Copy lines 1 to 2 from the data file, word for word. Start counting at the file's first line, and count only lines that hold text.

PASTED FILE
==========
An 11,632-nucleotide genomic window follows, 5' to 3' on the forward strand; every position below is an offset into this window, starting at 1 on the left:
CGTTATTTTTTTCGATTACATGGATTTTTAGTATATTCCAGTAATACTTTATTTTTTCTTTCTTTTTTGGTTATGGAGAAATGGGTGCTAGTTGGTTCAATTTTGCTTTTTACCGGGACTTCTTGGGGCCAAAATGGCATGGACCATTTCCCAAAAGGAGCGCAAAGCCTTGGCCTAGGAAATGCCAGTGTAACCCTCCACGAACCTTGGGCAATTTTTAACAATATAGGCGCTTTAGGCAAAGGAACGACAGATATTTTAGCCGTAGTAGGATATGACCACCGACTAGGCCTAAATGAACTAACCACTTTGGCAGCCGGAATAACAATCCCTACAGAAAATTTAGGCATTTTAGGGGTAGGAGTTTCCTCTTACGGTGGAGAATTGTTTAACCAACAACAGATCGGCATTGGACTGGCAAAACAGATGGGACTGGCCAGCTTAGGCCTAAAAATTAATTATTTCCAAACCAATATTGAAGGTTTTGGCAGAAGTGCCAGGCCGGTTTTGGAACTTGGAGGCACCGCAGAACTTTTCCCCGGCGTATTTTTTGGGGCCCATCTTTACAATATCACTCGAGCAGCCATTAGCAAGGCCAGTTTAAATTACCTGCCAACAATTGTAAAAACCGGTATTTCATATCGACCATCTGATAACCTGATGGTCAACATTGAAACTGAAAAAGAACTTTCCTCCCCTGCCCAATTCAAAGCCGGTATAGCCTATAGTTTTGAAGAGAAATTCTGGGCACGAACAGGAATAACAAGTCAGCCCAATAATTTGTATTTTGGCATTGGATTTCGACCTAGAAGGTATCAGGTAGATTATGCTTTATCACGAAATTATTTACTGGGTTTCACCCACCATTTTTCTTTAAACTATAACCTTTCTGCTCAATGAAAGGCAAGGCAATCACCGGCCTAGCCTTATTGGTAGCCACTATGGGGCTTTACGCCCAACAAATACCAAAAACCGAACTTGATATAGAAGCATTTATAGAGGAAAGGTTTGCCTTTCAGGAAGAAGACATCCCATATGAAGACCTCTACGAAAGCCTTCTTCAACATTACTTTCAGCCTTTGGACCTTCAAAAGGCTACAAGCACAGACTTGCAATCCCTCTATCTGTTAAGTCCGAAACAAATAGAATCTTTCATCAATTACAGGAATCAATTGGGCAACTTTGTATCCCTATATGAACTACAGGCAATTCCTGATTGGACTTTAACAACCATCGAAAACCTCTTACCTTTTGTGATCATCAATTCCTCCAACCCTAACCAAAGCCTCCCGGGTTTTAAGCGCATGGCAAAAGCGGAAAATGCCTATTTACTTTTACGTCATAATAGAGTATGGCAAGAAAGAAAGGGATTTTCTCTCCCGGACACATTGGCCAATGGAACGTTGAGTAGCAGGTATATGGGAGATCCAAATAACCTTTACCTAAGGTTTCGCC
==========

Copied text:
An 11,632-nucleotide genomic window follows, 5' to 3' on the forward strand; every position below is an offset into this window, starting at 1 on the left:
CGTTATTTTTTTCGATTACATGGATTTTTAGTATATTCCAGTAATACTTTATTTTTTCTTTCTTTTTTGGTTATGGAGAAATGGGTGCTAGTTGGTTCAATTTTGCTTTTTACCGGGACTTCTTGGGGCCAAAATGGCATGGACCATTTCCCAAAAGGAGCGCAAAGCCTTGGCCTAGGAAATGCCAGTGTAACCCTCCACGAACCTTGGGCAATTTTTAACAATATAGGCGCTTTAGGCAAAGGAACGACAGATATTTTAGCCGTAGTAGGATATGACCACCGACTAGGCCTAAATGAACTAACCACTTTGGCAGCCGGAATAACAATCCCTACAGAAAATTTAGGCATTTTAGGGGTAGGAGTTTCCTCTTACGGTGGAGAATTGTTTAACCAACAACAGATCGGCATTGGACTGGCAAAACAGATGGGACTGGCCAGCTTAGGCCTAAAAATTAATTATTTCCAAACCAATATTGAAGGTTTTGGCAGAAGTGCCAGGCCGGTTTTGGAACTTGGAGGCACCGCAGAACTTTTCCCCGGCGTATTTTTTGGGGCCCATCTTTACAATATCACTCGAGCAGCCATTAGCAAGGCCAGTTTAAATTACCTGCCAACAATTGTAAAAACCGGTATTTCATATCGACCATCTGATAACCTGATGGTCAACATTGAAACTGAAAAAGAACTTTCCTCCCCTGCCCAATTCAAAGCCGGTATAGCCTATAGTTTTGAAGAGAAATTCTGGGCACGAACAGGAATAACAAGTCAGCCCAATAATTTGTATTTTGGCATTGGATTTCGACCTAGAAGGTATCAGGTAGATTATGCTTTATCACGAAATTATTTACTGGGTTTCACCCACCATTTTTCTTTAAACTATAACCTTTCTGCTCAATGAAAGGCAAGGCAATCACCGGCCTAGCCTTATTGGTAGCCACTATGGGGCTTTACGCCCAACAAATACCAAAAACCGAACTTGATATAGAAGCATTTATAGAGGAAAGGTTTGCCTTTCAGGAAGAAGACATCCCATATGAAGACCTCTACGAAAGCCTTCTTCAACATTACTTTCAGCCTTTGGACCTTCAAAAGGCTACAAGCACAGACTTGCAATCCCTCTATCTGTTAAGTCCGAAACAAATAGAATCTTTCATCAATTACAGGAATCAATTGGGCAACTTTGTATCCCTATATGAACTACAGGCAATTCCTGATTGGACTTTAACAACCATCGAAAACCTCTTACCTTTTGTGATCATCAATTCCTCCAACCCTAACCAAAGCCTCCCGGGTTTTAAGCGCATGGCAAAAGCGGAAAATGCCTATTTACTTTTACGTCATAATAGAGTATGGCAAGAAAGAAAGGGATTTTCTCTCCCGGACACATTGGCCAATGGAACGTTGAGTAGCAGGTATATGGGAGATCCAAATAACCTTTACCTAAGGTTTCGCC